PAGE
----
1738 Gene Expression Profile Analysis and Environmental Contaminant Exposure

Saturday, February 20, 2010: 9:10 AM
Room 6D (San Diego Convention Center)
Kevin Chipman , University of Birmingham, Birmingham, United Kingdom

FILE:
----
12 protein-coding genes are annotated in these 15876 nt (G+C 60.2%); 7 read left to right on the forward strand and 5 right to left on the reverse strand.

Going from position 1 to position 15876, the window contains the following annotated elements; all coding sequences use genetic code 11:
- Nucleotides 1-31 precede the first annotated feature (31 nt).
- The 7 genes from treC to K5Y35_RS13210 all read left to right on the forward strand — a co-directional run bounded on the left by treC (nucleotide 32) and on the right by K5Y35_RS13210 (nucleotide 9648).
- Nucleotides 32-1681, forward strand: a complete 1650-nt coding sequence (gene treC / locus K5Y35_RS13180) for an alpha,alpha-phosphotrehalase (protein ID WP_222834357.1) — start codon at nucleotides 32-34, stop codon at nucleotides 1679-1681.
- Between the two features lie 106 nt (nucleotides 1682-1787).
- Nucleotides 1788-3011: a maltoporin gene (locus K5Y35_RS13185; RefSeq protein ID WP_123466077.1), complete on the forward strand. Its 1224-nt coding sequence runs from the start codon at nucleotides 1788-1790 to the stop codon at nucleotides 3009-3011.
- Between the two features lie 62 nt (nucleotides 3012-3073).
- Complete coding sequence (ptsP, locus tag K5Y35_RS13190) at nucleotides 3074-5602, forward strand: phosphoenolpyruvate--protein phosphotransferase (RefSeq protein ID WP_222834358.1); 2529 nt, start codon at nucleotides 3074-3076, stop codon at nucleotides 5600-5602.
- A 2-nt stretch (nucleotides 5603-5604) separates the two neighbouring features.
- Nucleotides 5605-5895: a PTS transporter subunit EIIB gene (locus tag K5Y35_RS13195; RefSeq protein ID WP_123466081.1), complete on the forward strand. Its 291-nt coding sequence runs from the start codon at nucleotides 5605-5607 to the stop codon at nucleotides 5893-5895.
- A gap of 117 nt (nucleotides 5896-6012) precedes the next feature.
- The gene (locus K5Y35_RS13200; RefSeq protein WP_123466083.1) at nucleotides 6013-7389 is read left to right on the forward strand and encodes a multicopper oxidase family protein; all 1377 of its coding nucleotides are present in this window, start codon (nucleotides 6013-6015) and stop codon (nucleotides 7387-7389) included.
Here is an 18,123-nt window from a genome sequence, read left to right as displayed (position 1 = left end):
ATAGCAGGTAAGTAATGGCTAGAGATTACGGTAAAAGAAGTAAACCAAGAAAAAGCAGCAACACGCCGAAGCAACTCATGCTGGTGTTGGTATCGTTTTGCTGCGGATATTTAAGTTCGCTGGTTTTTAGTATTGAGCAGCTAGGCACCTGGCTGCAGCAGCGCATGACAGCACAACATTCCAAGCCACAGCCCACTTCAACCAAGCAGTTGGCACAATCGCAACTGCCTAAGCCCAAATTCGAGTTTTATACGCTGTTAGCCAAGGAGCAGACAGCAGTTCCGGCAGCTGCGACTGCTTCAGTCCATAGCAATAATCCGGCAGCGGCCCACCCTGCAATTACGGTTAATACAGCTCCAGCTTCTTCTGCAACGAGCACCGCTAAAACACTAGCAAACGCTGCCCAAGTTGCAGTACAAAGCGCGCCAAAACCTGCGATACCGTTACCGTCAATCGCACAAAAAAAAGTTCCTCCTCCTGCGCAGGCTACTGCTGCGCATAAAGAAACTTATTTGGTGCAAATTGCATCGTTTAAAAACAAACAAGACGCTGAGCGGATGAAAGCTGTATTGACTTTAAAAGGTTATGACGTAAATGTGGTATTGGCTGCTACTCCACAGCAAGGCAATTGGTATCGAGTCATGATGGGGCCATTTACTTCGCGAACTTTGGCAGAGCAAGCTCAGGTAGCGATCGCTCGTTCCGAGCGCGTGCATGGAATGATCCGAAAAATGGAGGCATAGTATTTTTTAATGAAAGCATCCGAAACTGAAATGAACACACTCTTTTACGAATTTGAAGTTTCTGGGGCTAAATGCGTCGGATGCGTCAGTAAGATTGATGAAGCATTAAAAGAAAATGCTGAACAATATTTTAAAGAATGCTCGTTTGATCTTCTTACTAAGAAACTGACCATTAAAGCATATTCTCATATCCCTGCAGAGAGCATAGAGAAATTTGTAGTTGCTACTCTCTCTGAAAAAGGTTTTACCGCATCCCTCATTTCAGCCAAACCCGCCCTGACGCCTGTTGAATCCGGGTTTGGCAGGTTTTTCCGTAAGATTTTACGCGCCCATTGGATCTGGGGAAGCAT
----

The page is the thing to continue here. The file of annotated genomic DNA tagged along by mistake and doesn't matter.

Carson’s “Silent Spring” almost 50 years ago was a turning point in awareness of the need to protect the environment from chemicals that have the potential to cause ecological and human harm. However for many subsequent years the methods for assessing the impact of pollutants on organisms was limited to rather crude, insensitive end points. Over the last decade, the rapid expansion of knowledge about gene sequence and function, coupled with “omic” and associated mathematical modeling technologies has provided an unprecedented opportunity to transform environmental monitoring into mechanism-based and sensitive early-warning alerts that can be prognostic and diagnostic of adverse effects. It is the simultaneous monitoring of many of the activities of cells that will provide a more complete “systems” approach to toxicology and to help in understnading modes of toxic action. The focus is thus moving away from measurement of severe acute lethal effects which might leave uncovered detrimental effects on populations,  to protecting against more subtle chronic disturbance  of organismal function.Since many pollutants enter aquatic environments (see Halpern BS et. al. 2008, Science, 319, 948-952) much work has focussed on fish. Transcriptomic analyses and associated bioinformatic interogation can reveal the complex responses (in addition to e.g. the expected oxidative stress) in fish exposed to metals. Copper exposure in fish, for example, can produce a gene expression profile that simulates Wilson’s disease in humans indicating the relationship between pollutant exposure and known disease mechanisms. Fish from different environments clearly have different gene expression profiles for many reasons. However,  we have found that a sub-group of stress-related genes (identified from gene expression analyses following treatment of fish with pollutants under laboratory conditions) can be predictive of the environmental source of fish depending upon their levels of pollution exposure in their environments (Falciani et. al. 2008, Aquatic Toxicology, 90, 92-101). Interrogation of gene expression networks can reveal associations between key nodes of the network with  health-related parameters.  Thus expression profiles have potential utilisation as complex monitoring biomarkers, more informative  than conventional single gene product biomarkers which lack specificity. Collaboration between academia, government regulatory bodies and industry is now extensive internationally to ensure a coordinated development of these novel strategies to contribute to environmental safety.